Last night was the official launch of Sea & Smoke in Del Mar, our Anatomy of a Restaurant focus and the third area restaurant for Matt Gordon. Eater caught up with the chef for a debrief to get his reflections about their first service and the process of opening the restaurant.
How was the first night?
It was great! We did really good practice runs; we pushed ourselves. We didn't do long nights, but the way we did the reservations it was 20 to 25 people every 15 minutes, which is sort of the max we usually do anyways, so we really felt the full effect of what tickets would be like stacked up on each other.
Were there any surprises or mishaps?
We've been aging some Paso Prime beef but they weren't ready yet so we had another purveyor bring in some dry aged steak, the same one that Cowboy Star uses. They were huge, three-inch-thick bone-in rib eye steaks, super funky and awesome; in a Morton's Steakhouse, you'd pay $120 for this steak. I charged $44 just because I wanted to sell something, but there was a guy at the bar who returned it because it tasted "funky". This was pristine, gorgeous dry aged steak and that's exactly how you should describe it, so it was heartbreaking that someone wouldn't understand that kind of meat.
How do you educate people?
Well, scallops come back because people think they weren't cooked enough but they were cooked exactly the way we cook them. We talked about all those things in training with our staff, like when anyone orders a salmon to let them know that we like to cook it to about medium rare but if they'd like it cooked through just let us know, no problem.
How is the menu format working?
I haven't heard about any confusion so far; people are sharing and ordering sides. We put a little blurb on the menu about it being family-style dining that's meant to be shared, and that each item comes on its own plate. It's definitely easier to produce volume this way, which is fun. We put ticket printers on the line for the first time, and that makes things easier for us.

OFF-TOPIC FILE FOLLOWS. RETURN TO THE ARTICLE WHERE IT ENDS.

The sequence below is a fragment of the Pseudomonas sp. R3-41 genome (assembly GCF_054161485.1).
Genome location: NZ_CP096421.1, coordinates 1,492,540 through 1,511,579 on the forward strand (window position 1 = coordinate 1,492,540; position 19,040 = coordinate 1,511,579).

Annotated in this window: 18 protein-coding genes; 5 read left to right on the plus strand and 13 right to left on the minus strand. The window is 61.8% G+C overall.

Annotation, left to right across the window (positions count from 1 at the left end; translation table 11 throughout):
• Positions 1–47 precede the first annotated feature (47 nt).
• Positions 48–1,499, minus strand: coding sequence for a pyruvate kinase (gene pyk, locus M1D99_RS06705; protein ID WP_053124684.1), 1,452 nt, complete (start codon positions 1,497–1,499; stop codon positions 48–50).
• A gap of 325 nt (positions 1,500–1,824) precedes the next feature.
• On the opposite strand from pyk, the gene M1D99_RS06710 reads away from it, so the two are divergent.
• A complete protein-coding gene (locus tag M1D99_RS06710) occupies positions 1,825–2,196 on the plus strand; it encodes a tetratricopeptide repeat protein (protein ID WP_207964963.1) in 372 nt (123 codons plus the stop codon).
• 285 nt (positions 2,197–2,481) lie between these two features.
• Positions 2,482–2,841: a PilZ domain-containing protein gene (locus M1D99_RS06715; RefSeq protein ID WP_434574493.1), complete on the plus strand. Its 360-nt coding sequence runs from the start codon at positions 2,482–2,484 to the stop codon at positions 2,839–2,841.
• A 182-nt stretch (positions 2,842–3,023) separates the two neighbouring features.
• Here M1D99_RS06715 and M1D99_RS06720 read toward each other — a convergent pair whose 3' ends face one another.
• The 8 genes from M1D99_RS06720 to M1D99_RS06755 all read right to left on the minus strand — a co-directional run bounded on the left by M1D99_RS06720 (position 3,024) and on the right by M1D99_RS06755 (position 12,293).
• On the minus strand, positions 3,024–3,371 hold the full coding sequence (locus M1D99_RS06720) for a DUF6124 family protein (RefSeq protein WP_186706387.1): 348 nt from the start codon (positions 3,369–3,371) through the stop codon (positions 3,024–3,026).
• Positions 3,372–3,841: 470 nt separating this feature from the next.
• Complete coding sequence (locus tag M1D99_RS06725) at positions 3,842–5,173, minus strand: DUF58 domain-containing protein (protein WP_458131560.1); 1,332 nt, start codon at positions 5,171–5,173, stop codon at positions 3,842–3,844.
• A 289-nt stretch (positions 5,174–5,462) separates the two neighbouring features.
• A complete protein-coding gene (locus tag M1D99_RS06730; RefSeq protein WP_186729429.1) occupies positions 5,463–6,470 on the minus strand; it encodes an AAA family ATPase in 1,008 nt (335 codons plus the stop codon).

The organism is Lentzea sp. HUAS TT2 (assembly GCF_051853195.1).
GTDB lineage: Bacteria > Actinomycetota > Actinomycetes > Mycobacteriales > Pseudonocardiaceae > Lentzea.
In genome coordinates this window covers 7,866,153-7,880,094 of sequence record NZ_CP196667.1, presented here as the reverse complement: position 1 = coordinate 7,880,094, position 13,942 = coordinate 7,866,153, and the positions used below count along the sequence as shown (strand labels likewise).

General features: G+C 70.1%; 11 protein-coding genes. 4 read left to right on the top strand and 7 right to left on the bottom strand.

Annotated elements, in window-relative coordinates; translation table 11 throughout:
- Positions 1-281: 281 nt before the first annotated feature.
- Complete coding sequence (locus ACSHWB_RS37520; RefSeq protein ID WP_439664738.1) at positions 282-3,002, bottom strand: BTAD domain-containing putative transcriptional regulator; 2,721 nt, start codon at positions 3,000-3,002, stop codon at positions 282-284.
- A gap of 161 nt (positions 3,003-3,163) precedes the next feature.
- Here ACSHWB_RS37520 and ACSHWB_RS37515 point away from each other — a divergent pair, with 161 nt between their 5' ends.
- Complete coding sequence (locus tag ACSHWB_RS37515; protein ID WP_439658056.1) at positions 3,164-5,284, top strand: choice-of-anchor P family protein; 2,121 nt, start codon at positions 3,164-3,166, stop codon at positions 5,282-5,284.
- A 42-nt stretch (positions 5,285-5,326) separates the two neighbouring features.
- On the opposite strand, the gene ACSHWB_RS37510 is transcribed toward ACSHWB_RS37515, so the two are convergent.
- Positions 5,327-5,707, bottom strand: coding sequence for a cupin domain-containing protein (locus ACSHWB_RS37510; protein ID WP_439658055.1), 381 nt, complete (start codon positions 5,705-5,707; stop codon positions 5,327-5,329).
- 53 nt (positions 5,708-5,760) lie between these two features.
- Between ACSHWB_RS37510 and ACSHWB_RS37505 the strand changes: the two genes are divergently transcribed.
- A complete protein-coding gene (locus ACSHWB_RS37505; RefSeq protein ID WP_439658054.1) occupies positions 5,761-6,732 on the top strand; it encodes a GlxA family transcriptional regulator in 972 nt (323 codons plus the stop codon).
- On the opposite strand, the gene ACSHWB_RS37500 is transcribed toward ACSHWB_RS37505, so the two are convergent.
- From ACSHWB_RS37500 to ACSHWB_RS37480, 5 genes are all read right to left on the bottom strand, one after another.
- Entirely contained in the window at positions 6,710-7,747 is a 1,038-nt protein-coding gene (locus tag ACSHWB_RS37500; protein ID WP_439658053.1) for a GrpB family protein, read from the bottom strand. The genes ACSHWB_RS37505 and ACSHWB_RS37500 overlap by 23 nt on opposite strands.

Was this opening different from the last two restaurants?
For one thing, we signed the lease in January and we're open about six months later. I signed the lease for Urban Solace 18 months before we opened and two years before I opened in Encinitas. Last night, when first few tables were set, the lights were dim, the sun was going down and the first orders were fired, we looked out the window into the dining room and at that moment it didn't really feel like it had taken all that much time to get there.
Is there anything you would have done differently?
I wish our patio was a little more secluded but the foliage hasn't grown in all the way so that'll take a little while.
But I'm really happy with the way the place looks. Without Bells & Whistles, it wouldn't look like this but I also feel like we gave them a lot of direction. I think that we accomplished what I envisioned when I first walked in the building, and we had great help from Bells & Whistles in creating that.
Are you opening for daytime service soon?
We're just doing dinner this weekend and then we'll open for lunch starting on Monday. We'll do breakfast next Saturday and Sunday but we haven't determined whether breakfast will carry through or just be on weekends.
What do you want the restaurant to be known for?
I think like with everything we've done, I just want it to be genuine. One of the things I said in the training with our staff is that whether someone spends $10 or $10,000, I want them to walk out the door feeling like they got their money's worth.
So what's next?
There's no next at this point. We try to live and do business organically so the growth has to be the same way. I don't have anything planned, though you never know what will come along. But my goal isn't to open another restaurant this year.
· Sea & Smoke [Official Site]
· All Anatomy of a Restaurant Coverage [~ESD~]